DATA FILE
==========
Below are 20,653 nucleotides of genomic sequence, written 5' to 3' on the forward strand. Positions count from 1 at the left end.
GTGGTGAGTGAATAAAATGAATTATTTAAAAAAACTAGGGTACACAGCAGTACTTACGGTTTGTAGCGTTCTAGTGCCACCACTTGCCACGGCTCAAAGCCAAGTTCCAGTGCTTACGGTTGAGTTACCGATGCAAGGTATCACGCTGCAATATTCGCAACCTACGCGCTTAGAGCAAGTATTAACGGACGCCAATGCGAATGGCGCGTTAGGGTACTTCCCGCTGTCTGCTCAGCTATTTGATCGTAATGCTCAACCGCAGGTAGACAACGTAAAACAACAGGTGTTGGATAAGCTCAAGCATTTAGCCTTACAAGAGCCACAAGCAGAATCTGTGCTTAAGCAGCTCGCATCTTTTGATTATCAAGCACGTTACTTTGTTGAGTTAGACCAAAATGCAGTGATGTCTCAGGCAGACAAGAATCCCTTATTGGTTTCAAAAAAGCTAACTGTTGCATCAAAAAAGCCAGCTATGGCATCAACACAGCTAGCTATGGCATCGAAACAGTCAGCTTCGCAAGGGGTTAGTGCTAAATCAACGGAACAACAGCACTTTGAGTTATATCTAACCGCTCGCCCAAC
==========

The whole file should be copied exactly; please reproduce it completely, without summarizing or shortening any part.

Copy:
Below are 20,653 nucleotides of genomic sequence, written 5' to 3' on the forward strand. Positions count from 1 at the left end.
GTGGTGAGTGAATAAAATGAATTATTTAAAAAAACTAGGGTACACAGCAGTACTTACGGTTTGTAGCGTTCTAGTGCCACCACTTGCCACGGCTCAAAGCCAAGTTCCAGTGCTTACGGTTGAGTTACCGATGCAAGGTATCACGCTGCAATATTCGCAACCTACGCGCTTAGAGCAAGTATTAACGGACGCCAATGCGAATGGCGCGTTAGGGTACTTCCCGCTGTCTGCTCAGCTATTTGATCGTAATGCTCAACCGCAGGTAGACAACGTAAAACAACAGGTGTTGGATAAGCTCAAGCATTTAGCCTTACAAGAGCCACAAGCAGAATCTGTGCTTAAGCAGCTCGCATCTTTTGATTATCAAGCACGTTACTTTGTTGAGTTAGACCAAAATGCAGTGATGTCTCAGGCAGACAAGAATCCCTTATTGGTTTCAAAAAAGCTAACTGTTGCATCAAAAAAGCCAGCTATGGCATCAACACAGCTAGCTATGGCATCGAAACAGTCAGCTTCGCAAGGGGTTAGTGCTAAATCAACGGAACAACAGCACTTTGAGTTATATCTAACCGCTCGCCCAAC